The Truth About Planning a Productive Summer

There are many ways to have a productive summer and improve your chances of college admission at the same time. With these summer options, you're bound to find a way to make the summer both engaging and enriching.
This post was published on the now-closed HuffPost Contributor platform. Contributors control their own work and posted freely to our site. If you need to flag this entry as abusive, send us an email.

When it comes to the college admissions process, it is imperative to show how you have developed your interests throughout your time in high school. College admissions committees want to see that you have made an impact in clubs and activities during the school year, but also during your time away from school. Though summer is just around the corner, it doesn't mean you should take a break from learning and developing your interests and talents -- and you certainly shouldn't sit around all summer working on your tan! While the deadlines for many summer programs have passed, there are still plenty of options for students to have a productive summer. From taking college-level courses to starting your own business, there are many great ways for students to pursue your interests and talents, and ultimately strengthen both your skills and your college applications.

College-Level Classes

Your local college or university probably offers a number of summer course options. Taking a college-level class is a great opportunity for students to learn a new skill or further develop knowledge in a particular subject area. For example, if you are considering a business major and are interested in marketing, you can take an introductory course to help you decide if you truly enjoy the topic. In addition to potentially earning college credits, you may even be able to "jump the track" (fulfill a prerequisite so you can take a more advanced level course during the academic year).

Get a Job or Internship

A summer job may help you confirm your career aspirations, discover new interests, or gain firsthand knowledge. Try not to focus exclusively on earning a big paycheck; it's the experience that truly counts. A job shows commitment, maturity, and responsibility, and don't forget that the people that you work for may be able to help you later when you need a reference or other career assistance.

If you opt for summer employment, you can pursue full- or part-time jobs that help you explore your interests. For example, if you're interested in becoming a lawyer you may consider administrative work in a law or legal aid office. If you are working a retail or service job, ask your manager if you can help with additional tasks that match up with your interests -- like creating an advertisement if you're interested in graphic design, scripting a commercial if you're focused on film studies, or helping the bookkeeper if you're thinking of accounting. If finding a job that aligns with your interests or talents proves to be a challenge, there's always the option to start your own business or charity! For example, one of my students started a nonprofit organization that provided firewood to heat the homes of local families.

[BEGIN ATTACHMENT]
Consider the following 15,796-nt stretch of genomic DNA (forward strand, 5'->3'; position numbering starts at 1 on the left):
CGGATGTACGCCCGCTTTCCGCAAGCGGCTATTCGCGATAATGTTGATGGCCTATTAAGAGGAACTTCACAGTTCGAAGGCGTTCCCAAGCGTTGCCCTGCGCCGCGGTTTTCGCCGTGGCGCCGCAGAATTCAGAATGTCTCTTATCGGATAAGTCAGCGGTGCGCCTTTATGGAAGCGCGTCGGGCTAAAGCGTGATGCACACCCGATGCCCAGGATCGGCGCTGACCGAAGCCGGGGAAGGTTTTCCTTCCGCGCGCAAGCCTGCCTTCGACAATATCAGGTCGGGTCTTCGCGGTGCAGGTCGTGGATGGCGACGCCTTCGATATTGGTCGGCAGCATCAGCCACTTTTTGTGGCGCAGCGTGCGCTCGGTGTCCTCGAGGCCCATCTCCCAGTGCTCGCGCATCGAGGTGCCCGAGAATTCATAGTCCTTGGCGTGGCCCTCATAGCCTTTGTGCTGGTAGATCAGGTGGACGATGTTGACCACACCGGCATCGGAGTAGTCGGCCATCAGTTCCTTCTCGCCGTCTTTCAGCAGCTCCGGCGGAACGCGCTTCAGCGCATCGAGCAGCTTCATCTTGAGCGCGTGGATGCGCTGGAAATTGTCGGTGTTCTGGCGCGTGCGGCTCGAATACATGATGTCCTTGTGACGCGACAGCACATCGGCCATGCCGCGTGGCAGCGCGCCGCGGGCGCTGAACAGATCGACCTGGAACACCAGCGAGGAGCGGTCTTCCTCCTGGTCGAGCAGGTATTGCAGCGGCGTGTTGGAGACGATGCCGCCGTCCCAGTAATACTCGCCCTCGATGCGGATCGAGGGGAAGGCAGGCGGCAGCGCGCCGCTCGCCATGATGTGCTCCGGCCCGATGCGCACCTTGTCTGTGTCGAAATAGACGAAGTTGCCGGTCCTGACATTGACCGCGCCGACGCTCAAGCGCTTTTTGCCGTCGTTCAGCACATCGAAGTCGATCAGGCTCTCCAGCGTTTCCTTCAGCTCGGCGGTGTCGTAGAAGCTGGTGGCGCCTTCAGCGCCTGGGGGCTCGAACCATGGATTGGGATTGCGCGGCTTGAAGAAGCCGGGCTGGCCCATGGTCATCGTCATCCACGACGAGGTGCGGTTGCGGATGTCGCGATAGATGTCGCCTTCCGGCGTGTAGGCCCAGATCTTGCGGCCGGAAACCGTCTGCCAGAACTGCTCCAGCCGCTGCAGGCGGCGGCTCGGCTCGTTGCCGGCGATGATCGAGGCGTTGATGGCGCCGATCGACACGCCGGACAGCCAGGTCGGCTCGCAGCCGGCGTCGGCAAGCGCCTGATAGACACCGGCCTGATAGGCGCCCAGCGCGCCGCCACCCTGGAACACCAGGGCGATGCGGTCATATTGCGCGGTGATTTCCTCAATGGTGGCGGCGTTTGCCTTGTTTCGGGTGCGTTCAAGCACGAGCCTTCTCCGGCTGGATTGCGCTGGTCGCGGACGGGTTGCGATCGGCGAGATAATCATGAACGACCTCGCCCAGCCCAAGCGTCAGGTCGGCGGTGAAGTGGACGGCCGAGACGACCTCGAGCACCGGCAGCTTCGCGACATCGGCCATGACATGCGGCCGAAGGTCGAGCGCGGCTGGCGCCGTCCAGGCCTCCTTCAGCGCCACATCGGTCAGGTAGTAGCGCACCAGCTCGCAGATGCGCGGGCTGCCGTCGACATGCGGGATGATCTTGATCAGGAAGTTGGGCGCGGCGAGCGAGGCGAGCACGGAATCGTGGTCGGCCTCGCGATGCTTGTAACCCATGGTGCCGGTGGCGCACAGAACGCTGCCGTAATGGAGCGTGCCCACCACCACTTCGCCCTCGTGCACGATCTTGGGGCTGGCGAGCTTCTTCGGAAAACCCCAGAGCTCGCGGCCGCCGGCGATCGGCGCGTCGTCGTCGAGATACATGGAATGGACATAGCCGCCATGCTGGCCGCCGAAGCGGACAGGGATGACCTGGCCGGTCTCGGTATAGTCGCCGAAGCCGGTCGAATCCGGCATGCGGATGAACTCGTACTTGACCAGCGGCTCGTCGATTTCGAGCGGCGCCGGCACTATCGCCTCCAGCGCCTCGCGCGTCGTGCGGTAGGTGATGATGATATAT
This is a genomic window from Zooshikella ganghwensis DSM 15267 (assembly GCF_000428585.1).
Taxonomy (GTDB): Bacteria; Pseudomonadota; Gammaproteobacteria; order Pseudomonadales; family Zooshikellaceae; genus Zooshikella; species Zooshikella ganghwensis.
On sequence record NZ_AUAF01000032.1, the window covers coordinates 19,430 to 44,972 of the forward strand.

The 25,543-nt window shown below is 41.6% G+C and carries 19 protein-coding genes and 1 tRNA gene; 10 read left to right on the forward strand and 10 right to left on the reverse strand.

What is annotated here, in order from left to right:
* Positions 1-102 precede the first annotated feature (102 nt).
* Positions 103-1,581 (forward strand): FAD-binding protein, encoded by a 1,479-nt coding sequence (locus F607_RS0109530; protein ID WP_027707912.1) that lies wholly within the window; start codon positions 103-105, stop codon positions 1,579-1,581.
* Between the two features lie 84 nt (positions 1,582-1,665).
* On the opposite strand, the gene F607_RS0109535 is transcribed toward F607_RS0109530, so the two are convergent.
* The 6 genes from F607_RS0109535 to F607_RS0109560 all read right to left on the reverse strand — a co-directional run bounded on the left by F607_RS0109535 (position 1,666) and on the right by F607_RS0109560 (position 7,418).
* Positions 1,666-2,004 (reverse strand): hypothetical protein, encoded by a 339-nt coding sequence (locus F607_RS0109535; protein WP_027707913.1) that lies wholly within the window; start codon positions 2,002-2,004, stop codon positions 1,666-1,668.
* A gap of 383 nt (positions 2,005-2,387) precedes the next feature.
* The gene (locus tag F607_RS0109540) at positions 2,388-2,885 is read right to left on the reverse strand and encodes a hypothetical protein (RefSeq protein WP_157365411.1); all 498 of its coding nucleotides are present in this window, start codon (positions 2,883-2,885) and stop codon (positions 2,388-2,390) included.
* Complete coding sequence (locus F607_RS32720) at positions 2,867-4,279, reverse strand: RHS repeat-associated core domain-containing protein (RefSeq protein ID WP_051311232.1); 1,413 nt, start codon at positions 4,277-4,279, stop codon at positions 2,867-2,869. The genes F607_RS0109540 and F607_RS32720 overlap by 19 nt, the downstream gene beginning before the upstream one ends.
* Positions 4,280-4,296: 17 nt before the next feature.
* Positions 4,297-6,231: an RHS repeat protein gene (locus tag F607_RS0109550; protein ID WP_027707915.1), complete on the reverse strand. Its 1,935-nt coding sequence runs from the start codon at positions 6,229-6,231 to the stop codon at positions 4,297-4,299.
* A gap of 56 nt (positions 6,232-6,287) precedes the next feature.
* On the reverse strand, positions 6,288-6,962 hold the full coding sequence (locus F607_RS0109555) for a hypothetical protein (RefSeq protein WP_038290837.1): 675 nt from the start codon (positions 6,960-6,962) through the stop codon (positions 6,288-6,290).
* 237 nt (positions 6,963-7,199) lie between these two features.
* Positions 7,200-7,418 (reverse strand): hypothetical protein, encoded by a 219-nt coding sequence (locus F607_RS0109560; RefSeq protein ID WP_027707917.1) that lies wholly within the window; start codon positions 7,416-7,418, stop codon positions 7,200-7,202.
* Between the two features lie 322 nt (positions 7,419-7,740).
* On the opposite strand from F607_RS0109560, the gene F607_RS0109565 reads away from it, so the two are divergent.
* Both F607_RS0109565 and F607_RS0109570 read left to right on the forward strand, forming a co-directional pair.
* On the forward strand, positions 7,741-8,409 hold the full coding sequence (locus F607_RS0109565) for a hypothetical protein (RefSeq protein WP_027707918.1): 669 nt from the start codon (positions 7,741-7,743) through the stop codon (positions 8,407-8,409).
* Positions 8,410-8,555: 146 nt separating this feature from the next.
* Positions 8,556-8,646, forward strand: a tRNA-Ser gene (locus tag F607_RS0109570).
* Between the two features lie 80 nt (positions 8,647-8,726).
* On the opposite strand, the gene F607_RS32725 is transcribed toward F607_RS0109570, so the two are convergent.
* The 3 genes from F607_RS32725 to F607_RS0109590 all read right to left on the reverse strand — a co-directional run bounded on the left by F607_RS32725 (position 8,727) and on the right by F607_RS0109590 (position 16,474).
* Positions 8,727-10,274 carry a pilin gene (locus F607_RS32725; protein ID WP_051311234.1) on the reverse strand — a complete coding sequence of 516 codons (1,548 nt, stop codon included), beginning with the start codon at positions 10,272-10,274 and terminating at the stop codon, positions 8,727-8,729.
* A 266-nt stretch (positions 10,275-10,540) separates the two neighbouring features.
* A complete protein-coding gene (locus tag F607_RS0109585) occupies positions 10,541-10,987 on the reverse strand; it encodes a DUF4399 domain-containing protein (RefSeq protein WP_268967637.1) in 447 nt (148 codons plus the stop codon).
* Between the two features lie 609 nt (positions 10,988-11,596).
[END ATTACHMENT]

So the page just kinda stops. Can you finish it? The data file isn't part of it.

Create a Customized Curriculum

One of the most accessible and affordable options for students is to create your own curriculum. Students can develop this by utilizing online courses on a particular topic and pairing the courses with an extensive reading list. With the help of open courseware providers including MIT, Yale University, Khan Academy, Academic Earth, and Coursera, you can spend the summer immersed in works related to your chosen topic. Ask your teachers and the school librarian for reading list recommendations before the school year ends. While you work your way through the courses and reading list, keep an annotated bibliography, which you can later submit with your college applications. Similarly, students can design an independent research project. If you choose this course of action, your goal should be to produce a final, tangible product such as a paper or entry into a competition or fair. You may be able to use resources at a local college such as their faculty and facilities. In addition to the personal and intellectual growth designing a curriculum can provide you, it will also serve as a demonstration of your academic interests to college admissions officers.

There are many ways to have a productive summer and improve your chances of college admission at the same time -- unfortunately, sitting by the pool or playing video games all summer long isn't one of them! With these summer options, you're bound to find a way to make the summer both engaging and enriching.

Go To Homepage

Popular in the Community